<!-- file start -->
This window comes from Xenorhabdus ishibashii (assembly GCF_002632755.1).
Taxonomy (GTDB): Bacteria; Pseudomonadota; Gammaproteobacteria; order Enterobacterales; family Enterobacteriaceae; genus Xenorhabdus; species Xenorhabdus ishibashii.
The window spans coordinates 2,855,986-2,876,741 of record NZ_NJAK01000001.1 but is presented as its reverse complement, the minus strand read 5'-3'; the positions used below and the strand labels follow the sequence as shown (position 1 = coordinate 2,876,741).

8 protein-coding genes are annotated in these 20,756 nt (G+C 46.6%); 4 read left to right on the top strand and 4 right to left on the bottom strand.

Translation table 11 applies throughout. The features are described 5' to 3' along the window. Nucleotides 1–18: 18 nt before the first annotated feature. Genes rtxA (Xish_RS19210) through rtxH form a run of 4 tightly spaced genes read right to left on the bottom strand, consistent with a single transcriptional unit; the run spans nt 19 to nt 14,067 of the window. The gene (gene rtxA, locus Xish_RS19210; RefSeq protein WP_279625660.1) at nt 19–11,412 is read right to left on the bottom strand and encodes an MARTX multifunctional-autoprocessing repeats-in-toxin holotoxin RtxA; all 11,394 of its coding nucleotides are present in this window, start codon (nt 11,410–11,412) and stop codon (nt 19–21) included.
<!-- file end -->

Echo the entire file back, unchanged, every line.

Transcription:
This window comes from Xenorhabdus ishibashii (assembly GCF_002632755.1).
Taxonomy (GTDB): Bacteria; Pseudomonadota; Gammaproteobacteria; order Enterobacterales; family Enterobacteriaceae; genus Xenorhabdus; species Xenorhabdus ishibashii.
The window spans coordinates 2,855,986-2,876,741 of record NZ_NJAK01000001.1 but is presented as its reverse complement, the minus strand read 5'-3'; the positions used below and the strand labels follow the sequence as shown (position 1 = coordinate 2,876,741).

8 protein-coding genes are annotated in these 20,756 nt (G+C 46.6%); 4 read left to right on the top strand and 4 right to left on the bottom strand.

Translation table 11 applies throughout. The features are described 5' to 3' along the window. Nucleotides 1–18: 18 nt before the first annotated feature. Genes rtxA (Xish_RS19210) through rtxH form a run of 4 tightly spaced genes read right to left on the bottom strand, consistent with a single transcriptional unit; the run spans nt 19 to nt 14,067 of the window. The gene (gene rtxA, locus Xish_RS19210; RefSeq protein WP_279625660.1) at nt 19–11,412 is read right to left on the bottom strand and encodes an MARTX multifunctional-autoprocessing repeats-in-toxin holotoxin RtxA; all 11,394 of its coding nucleotides are present in this window, start codon (nt 11,410–11,412) and stop codon (nt 19–21) included.